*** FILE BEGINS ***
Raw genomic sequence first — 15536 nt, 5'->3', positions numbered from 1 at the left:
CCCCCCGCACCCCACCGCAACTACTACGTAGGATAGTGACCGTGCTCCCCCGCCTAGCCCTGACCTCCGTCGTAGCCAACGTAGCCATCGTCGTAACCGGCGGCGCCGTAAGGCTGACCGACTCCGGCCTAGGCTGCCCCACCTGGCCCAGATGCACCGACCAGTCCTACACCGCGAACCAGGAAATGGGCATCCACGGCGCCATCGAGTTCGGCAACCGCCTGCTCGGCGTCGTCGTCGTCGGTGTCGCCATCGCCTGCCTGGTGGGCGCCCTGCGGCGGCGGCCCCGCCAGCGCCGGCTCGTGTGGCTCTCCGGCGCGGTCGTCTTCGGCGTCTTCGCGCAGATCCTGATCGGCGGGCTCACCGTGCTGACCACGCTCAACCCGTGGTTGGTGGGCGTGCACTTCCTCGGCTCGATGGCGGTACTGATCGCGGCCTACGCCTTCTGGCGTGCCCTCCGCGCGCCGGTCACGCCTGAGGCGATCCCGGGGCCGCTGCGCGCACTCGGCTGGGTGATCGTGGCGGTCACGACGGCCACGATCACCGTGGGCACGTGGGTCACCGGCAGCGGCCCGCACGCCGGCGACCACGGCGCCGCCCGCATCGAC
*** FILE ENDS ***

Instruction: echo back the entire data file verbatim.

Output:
Raw genomic sequence first — 15536 nt, 5'->3', positions numbered from 1 at the left:
CCCCCCGCACCCCACCGCAACTACTACGTAGGATAGTGACCGTGCTCCCCCGCCTAGCCCTGACCTCCGTCGTAGCCAACGTAGCCATCGTCGTAACCGGCGGCGCCGTAAGGCTGACCGACTCCGGCCTAGGCTGCCCCACCTGGCCCAGATGCACCGACCAGTCCTACACCGCGAACCAGGAAATGGGCATCCACGGCGCCATCGAGTTCGGCAACCGCCTGCTCGGCGTCGTCGTCGTCGGTGTCGCCATCGCCTGCCTGGTGGGCGCCCTGCGGCGGCGGCCCCGCCAGCGCCGGCTCGTGTGGCTCTCCGGCGCGGTCGTCTTCGGCGTCTTCGCGCAGATCCTGATCGGCGGGCTCACCGTGCTGACCACGCTCAACCCGTGGTTGGTGGGCGTGCACTTCCTCGGCTCGATGGCGGTACTGATCGCGGCCTACGCCTTCTGGCGTGCCCTCCGCGCGCCGGTCACGCCTGAGGCGATCCCGGGGCCGCTGCGCGCACTCGGCTGGGTGATCGTGGCGGTCACGACGGCCACGATCACCGTGGGCACGTGGGTCACCGGCAGCGGCCCGCACGCCGGCGACCACGGCGCCGCCCGCATCGAC